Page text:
Spacecraft dockings improve car assembly

On the assembly line
20 January 2010

The next car comes down the conveyor belt ready for the dashboard to be added. Speed and position are controlled as if it were a spacecraft docking automatically with the International Space Station. Invented by entrepreneurs at ESA’s Business Incubation Centre, a new system using similar docking technology precisely fits the dashboard into the car.

Car assembly lines have come a long way since the first production line was introduced in 1914 by Henry Ford at his plant in Michigan, USA.

Ford Model A assembly line in 1928
Ford Model A assembly line in 1928

Now Volkswagen’s Autoeuropa factory in Palmela, Portugal, is using space technology to control its assembly line.

Developed by MDUSpace at ESA’s Business Incubation Centre in the Netherlands, the system is based on the object recognition and tracking concepts used for the automated docking of ESA’s Automated Transfer Vehicle (ATV) spacecraft to the International Space Station (ISS). It was installed at the Palmela factory last year and is now being evaluated.

Space technology applied to automobile production

Robotic part-positioner mounts an item on car on a conveyor belt
Robotic part-positioner

“Automotive assembly lines are based on moving conveyor belts that transport the cars to be assembled at a steady, but not constant, speed. The car is assembled by workers or robotic machines at each assembly station along the way,” explained Miguel Brito, business developer of MDUSpace.

“When you have to attach a module to the car, for instance the car’s dashboard, the mounting is done by a manipulator – a large manually controlled robotic part-positioner. As the cars move along the belt, the manipulator needs to move at the exact same speed. If it goes any slower or faster than the car, it could scratch or damage it.”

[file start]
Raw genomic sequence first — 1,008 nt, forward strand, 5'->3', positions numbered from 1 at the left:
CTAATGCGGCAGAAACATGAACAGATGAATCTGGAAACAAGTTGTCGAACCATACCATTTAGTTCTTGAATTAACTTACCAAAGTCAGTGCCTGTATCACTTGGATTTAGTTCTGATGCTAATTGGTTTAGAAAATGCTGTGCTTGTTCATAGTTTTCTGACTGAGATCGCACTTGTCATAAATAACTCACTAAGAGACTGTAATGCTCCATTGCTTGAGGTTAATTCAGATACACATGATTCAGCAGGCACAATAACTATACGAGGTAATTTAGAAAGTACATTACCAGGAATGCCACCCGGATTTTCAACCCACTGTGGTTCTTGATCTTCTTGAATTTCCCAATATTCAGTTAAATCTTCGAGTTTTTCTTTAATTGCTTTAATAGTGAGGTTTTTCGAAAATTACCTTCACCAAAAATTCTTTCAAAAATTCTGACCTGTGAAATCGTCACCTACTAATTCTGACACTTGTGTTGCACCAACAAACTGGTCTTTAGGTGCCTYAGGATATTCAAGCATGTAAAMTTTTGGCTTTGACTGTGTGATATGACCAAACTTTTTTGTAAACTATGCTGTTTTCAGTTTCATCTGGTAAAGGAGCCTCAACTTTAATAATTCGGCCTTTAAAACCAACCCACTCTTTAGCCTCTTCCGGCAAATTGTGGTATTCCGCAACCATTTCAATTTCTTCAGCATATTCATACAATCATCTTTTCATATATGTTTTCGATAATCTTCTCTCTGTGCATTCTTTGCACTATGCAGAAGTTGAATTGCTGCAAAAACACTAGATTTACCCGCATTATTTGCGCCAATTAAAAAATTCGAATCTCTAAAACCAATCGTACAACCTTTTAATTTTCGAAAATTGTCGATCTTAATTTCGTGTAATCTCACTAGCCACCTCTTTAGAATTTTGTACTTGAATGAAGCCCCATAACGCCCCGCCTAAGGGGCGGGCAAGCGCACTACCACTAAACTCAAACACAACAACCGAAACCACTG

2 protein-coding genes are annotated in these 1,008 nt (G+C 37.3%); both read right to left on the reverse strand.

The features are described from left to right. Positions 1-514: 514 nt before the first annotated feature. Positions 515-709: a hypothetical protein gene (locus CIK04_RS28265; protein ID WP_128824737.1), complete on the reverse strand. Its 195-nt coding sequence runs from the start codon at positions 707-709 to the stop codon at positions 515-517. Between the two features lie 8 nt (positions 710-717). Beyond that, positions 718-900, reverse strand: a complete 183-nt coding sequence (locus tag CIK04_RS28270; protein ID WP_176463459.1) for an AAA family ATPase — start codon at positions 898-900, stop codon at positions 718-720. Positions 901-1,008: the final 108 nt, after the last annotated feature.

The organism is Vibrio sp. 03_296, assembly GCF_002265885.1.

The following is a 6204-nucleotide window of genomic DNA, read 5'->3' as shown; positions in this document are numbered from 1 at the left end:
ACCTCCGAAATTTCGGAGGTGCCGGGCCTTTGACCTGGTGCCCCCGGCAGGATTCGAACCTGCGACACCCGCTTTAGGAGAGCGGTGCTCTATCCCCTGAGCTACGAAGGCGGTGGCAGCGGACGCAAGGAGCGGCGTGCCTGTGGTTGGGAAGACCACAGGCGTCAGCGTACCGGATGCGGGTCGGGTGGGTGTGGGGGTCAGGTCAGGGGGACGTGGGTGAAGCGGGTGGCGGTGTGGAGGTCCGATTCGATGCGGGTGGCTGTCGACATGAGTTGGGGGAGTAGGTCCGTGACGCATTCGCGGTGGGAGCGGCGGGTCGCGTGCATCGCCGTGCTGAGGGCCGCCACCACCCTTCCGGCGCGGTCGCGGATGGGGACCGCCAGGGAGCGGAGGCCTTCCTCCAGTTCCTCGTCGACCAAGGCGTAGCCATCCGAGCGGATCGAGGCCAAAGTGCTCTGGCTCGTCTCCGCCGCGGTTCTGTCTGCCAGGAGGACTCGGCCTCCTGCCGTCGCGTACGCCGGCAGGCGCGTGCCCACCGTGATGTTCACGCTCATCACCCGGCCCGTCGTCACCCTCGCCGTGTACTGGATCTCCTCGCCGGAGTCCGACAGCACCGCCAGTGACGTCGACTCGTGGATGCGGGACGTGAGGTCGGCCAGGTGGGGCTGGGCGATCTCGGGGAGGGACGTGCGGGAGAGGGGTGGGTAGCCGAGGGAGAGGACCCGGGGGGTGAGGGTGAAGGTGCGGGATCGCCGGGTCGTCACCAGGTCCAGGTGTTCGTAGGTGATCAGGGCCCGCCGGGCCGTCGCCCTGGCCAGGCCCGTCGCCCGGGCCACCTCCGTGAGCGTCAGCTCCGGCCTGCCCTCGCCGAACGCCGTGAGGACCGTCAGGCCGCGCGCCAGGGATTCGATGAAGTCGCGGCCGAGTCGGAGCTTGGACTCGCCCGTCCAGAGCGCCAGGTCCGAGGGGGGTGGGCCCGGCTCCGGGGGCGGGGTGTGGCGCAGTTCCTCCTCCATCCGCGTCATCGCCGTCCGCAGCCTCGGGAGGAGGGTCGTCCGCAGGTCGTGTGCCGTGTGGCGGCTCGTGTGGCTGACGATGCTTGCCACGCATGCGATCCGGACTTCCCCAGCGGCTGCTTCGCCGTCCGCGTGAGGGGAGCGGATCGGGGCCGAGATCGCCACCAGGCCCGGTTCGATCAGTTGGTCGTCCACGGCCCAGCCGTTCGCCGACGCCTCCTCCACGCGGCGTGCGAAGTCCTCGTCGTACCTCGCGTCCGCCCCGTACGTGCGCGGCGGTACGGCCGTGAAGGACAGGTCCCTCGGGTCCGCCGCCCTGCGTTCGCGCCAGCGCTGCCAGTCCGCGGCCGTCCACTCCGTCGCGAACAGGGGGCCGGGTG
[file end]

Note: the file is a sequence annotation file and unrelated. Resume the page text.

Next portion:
MDUSpace automatic docking system for car manufacturing
Automatic docking system for car manufacturing

The traditional methods of solving this problem are either to place the manipulator on the car during the assembly process, which can stress the vehicle’s structure, or to synchronise their speeds, which often requires costly and complicated control and wiring systems.

The new system provides a novel solution to synchronise the manipulators with the car. It combines a live camera feed with software for object recognition, derived from spacecraft docking systems, to make sure the manipulator and the car go at exactly the same speed and are in the same position with respect to each other at all times.

ATV docks autonomously with ISS
ATV docks autonomously with ISS

It works like ATV docking with the ISS. For the final approach and docking, ATV uses a camera to identify light pulses reflected from a set of special targets on the ISS.

By analysing the reflected patterns, the control software determines the precise distance and angle to the docking port.

In the car assembly process, the operator chooses reference points on the car as targets for the object-recognition system. It then calculates continuously the distance from the car to the manipulator with the item to be mounted, and automatically controls precisely the distance during the mounting process.

ESA Business Incubation Centres

ESA’s business incubation is one of the major initiatives of the Agency’s Technology Transfer Programme Office (TTPO). As part of its endeavour to encourage the transfer and commercialisation of space technologies, four Business Incubation Centres (BICs) have been set up in the Netherlands, Darmstadt and Oberpfaffenhofen in Germany, and near Rome in Italy. The centres support selected entrepreneurs with comprehensive commercial and technical assistance to help them start up businesses that use space technology in non-space industrial, scientific and commercial fields.

ESA’s Technology Transfer Programme Office

The main mission of the TTPO is to facilitate the use of space technology and space systems for non-space applications and to demonstrate the benefit of the European space programme to European citizens. The office is responsible for defining the overall approach and strategy for the transfer of space technologies, including the incubation of start-up companies and their funding. For more information, please contact:

ESA’s Technology Transfer Programme Office
European Space Agency
Keplerlaan 1
2200 AG, Noordwijk ZH
The Netherlands
Tel: +31 71 565 6208
Email: ttp@esa.int

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